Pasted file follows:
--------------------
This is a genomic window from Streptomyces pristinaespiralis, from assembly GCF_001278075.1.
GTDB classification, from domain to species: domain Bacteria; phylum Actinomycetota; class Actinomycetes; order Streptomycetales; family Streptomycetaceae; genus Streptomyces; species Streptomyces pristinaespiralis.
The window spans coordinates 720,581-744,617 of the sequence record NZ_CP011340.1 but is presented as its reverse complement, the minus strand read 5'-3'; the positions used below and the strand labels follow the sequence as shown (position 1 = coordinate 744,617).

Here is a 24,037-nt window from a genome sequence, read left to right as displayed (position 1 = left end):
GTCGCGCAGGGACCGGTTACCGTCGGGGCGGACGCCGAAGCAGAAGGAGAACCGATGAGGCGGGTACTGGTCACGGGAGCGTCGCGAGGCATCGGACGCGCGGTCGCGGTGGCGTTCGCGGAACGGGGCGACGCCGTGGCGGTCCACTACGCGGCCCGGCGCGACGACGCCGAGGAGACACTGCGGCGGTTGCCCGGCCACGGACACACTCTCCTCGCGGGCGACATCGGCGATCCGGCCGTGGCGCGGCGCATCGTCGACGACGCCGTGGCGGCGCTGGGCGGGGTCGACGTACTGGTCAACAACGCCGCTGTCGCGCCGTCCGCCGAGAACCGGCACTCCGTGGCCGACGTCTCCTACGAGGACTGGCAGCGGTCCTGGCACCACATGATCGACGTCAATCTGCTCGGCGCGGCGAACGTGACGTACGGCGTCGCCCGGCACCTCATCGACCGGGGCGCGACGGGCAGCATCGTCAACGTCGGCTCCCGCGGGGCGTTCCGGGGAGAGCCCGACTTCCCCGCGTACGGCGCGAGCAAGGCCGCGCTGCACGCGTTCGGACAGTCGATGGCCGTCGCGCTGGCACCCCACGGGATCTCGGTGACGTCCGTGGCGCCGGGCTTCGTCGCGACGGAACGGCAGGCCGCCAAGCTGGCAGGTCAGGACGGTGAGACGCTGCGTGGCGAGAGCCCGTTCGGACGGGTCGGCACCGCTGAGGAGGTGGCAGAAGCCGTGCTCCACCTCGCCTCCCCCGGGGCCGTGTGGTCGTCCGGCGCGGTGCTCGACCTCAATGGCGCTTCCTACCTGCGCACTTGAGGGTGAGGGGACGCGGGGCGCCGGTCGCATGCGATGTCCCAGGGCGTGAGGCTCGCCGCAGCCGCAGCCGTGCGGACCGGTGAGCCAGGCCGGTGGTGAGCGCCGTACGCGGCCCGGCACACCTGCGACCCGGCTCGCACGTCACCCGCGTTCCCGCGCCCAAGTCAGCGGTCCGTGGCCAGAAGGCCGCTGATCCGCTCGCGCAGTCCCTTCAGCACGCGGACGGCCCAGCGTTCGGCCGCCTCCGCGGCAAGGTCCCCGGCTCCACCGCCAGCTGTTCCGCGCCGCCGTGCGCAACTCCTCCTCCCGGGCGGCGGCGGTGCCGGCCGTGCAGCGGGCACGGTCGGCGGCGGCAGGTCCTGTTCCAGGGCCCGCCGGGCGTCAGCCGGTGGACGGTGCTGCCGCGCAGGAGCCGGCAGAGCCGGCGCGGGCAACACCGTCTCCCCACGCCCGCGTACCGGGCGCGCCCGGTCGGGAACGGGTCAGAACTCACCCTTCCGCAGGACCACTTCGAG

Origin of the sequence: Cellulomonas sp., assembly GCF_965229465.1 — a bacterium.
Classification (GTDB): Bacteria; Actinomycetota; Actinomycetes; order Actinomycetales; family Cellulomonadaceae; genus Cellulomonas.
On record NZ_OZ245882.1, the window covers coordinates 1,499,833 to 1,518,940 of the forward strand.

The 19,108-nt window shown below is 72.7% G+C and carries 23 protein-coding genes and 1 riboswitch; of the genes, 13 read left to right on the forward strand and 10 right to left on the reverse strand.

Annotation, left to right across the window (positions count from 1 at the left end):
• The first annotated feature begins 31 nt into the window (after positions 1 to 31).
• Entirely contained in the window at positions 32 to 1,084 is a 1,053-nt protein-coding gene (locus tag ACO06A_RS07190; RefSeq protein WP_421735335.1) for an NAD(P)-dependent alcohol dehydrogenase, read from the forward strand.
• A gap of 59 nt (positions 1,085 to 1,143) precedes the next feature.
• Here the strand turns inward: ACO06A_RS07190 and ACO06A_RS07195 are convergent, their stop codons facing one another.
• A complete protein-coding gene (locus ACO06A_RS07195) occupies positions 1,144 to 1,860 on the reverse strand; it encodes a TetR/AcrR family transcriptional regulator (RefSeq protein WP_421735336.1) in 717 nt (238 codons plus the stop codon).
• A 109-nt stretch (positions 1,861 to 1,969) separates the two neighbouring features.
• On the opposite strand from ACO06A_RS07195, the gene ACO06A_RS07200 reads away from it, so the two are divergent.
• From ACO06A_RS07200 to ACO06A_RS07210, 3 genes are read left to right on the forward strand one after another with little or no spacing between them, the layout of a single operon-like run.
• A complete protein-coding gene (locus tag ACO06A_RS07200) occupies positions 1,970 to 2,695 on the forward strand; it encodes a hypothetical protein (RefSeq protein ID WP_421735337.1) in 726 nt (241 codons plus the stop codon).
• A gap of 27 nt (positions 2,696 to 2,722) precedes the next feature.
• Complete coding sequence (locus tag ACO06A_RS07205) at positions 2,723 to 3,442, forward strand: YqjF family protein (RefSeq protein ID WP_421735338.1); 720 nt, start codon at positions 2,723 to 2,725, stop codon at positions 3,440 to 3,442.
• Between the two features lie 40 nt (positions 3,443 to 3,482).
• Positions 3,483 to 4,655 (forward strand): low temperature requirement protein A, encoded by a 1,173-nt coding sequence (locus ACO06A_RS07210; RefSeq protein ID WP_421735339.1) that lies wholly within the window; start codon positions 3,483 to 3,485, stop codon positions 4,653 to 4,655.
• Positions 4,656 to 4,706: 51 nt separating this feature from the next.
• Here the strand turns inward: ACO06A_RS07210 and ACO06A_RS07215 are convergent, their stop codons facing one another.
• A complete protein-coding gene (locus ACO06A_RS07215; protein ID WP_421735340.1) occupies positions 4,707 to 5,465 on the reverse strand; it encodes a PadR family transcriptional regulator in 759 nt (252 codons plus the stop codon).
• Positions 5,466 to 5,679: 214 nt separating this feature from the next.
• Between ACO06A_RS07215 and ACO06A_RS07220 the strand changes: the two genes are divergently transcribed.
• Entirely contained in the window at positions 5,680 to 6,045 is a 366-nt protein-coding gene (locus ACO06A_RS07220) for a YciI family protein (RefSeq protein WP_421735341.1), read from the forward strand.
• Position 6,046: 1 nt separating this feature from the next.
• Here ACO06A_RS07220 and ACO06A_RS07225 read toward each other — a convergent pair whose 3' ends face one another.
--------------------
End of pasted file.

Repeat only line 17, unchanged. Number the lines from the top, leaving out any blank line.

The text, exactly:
• On the opposite strand from ACO06A_RS07195, the gene ACO06A_RS07200 reads away from it, so the two are divergent.